The prospect of doing away with local school boundaries continues to be a divisive issue among parents in Harlem, Inwood and Washington Heights. This week, the Department of Education held community hearings to explore the topic again. Meanwhile, on Tuesday, dozens of residents gathered outside the DOE's headquarters with City Council Education Chairman Robert Jackson, of Upper Manhattan, to oppose eliminating local school zones.
Tony Kelso, a member of Community Education Council 6 (CEC 6), worried that de-zoning would lead the city to close down failing schools.
“Inevitably more people will migrate towards certain schools," he explained. “They won’t have enough people in those schools and it will make it easier for the DOE to say, 'well this space isn’t being used, we’ll just close it down and turn it into a charter.'”
Currently, students in the majority of school districts in New York City attend a school that is closest to their homes. But in the three districts that have been de-zoned, including District 1 in the Lower East Side, District 7 in the South Bronx and District 23 in Brownsville and East New York, parents can apply to send their children to any school in their district.
Conversations about de-zoning District 6 began in October, 2012 when CEC 6 proposed a plan of its own. The news was met with mixed reactions. Some parents were eager for the opportunity to send their child to a better school. Others argued that eliminating boundaries would lead more children and parents to have to travel far for school, and would destroy a school’s sense of community.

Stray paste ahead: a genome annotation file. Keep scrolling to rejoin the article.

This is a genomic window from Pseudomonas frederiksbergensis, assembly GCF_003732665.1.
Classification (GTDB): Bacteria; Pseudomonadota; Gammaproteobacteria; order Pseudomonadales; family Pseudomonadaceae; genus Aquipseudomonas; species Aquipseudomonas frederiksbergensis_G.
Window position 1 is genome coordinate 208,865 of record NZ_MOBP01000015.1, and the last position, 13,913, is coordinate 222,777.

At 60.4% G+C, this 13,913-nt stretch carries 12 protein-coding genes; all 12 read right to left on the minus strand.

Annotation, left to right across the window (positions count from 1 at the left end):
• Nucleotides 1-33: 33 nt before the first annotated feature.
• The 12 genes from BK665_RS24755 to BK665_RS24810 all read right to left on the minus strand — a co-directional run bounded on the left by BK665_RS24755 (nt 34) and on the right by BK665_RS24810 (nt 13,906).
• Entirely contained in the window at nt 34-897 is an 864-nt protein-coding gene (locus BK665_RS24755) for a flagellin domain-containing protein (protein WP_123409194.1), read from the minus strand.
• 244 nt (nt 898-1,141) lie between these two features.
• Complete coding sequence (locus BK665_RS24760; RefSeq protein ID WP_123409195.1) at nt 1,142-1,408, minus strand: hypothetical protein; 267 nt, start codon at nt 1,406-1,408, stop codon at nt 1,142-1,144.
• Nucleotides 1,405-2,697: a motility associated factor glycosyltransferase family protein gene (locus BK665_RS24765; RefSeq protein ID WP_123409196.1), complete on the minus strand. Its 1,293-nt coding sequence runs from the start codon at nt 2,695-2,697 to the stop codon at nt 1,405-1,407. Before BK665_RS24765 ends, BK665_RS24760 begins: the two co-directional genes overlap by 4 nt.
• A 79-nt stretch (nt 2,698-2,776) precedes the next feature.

Then, this week, the Department of Education held two informational meetings on de-zoning for parents in District 6. No action can be taken anytime soon, however. The newly elected CEC takes office this summer and it's not known whether its members will pursue the plan. But some say they hope changes are made.
“A lot of people feel stuck in their situations,” said the outgoing CEC 6 president, Judith Amaro, who said there are parents who want to revive the debate. Amaro said she thinks that most of the parents who are opposed to de-zoning are those with children in the district's better schools.
“The people with the loudest voices are the ones in the most comfortable situations, and I personally feel that’s not fair."
But Councilman Jackson said he felt the DOE was trying to pressure the community into de-zoning by holding another round of meetings this week.
“This is moving too fast,” Jackson told the crowd of opponents on Tuesday. “We don’t trust the DOE, especially the last six months of this current administration.”
Devon Puglia, a spokesperson for the Department of Education, said the department was approached by several members of CEC 6 and was only responding to their concerns. “If you turned back the clock ten years ago, families were trapped in their zoned schools. Today, families are empowered with more great options than ever before,” Puglia said in an email.
But Gretchen Mergenthaler, a mother of a fifth grader in the district, said that the option of sending a child to a school farther away will hurt students, not help them.
“I do have many friends who have to travel for school for many reasons,” Mergenthaler said. “They say they barely know anybody at the school because they just can’t be there.”